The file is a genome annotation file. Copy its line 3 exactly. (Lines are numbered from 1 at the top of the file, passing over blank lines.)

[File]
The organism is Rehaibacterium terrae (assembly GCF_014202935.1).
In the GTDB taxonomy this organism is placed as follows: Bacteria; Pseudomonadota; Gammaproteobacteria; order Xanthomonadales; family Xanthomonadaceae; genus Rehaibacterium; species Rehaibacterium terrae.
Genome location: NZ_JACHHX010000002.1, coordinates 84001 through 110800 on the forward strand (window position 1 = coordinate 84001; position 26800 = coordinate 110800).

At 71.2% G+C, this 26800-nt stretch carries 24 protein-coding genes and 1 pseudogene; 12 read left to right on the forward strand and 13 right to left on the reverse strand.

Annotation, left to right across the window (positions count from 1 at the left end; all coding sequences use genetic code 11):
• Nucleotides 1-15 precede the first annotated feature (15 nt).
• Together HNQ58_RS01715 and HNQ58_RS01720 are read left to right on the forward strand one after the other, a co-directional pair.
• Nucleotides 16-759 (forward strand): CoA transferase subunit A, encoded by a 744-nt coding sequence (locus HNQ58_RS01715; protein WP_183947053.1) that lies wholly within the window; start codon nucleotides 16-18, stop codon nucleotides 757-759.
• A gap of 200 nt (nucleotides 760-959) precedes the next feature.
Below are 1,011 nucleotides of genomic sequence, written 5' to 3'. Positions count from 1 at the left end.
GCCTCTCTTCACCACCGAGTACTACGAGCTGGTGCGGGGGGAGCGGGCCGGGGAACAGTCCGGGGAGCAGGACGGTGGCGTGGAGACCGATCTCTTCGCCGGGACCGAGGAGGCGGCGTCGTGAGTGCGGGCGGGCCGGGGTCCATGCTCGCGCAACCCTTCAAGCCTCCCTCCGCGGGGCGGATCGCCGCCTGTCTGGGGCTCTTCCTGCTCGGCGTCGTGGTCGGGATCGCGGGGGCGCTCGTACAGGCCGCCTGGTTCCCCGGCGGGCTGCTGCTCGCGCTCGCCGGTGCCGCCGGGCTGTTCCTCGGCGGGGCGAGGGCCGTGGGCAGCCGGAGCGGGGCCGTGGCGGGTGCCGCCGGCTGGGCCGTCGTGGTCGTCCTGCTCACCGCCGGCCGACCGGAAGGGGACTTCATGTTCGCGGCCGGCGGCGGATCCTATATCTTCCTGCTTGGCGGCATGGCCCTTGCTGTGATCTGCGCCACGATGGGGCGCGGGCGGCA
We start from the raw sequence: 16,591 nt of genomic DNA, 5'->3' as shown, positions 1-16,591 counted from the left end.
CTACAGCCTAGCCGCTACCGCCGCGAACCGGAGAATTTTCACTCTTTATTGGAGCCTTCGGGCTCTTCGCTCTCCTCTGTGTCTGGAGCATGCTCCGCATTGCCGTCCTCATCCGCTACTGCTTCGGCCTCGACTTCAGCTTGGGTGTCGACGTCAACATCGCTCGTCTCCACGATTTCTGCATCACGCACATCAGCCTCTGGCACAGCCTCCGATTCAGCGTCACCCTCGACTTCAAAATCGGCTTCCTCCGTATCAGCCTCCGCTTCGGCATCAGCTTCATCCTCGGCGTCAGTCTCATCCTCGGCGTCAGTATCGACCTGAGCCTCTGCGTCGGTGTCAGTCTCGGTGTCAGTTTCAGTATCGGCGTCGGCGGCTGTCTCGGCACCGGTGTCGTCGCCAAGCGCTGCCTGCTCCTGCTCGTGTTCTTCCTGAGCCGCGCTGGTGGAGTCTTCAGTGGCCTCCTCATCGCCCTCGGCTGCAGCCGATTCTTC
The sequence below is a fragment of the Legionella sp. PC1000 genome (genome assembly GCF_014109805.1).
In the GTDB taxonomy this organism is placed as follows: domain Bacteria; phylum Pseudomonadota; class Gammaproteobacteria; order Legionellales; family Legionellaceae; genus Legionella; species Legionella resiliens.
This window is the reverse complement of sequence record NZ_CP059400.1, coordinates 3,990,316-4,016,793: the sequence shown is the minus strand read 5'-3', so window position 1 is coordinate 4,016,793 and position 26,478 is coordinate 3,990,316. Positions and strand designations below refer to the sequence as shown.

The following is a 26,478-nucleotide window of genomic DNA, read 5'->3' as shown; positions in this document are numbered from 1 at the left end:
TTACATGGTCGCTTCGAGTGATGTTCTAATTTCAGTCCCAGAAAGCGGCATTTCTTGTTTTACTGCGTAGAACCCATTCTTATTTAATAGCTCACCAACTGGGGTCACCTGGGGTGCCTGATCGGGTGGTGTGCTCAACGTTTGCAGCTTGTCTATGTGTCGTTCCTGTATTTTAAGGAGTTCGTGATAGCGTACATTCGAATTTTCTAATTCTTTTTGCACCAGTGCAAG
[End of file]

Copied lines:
Genome location: NZ_JACHHX010000002.1, coordinates 84001 through 110800 on the forward strand (window position 1 = coordinate 84001; position 26800 = coordinate 110800).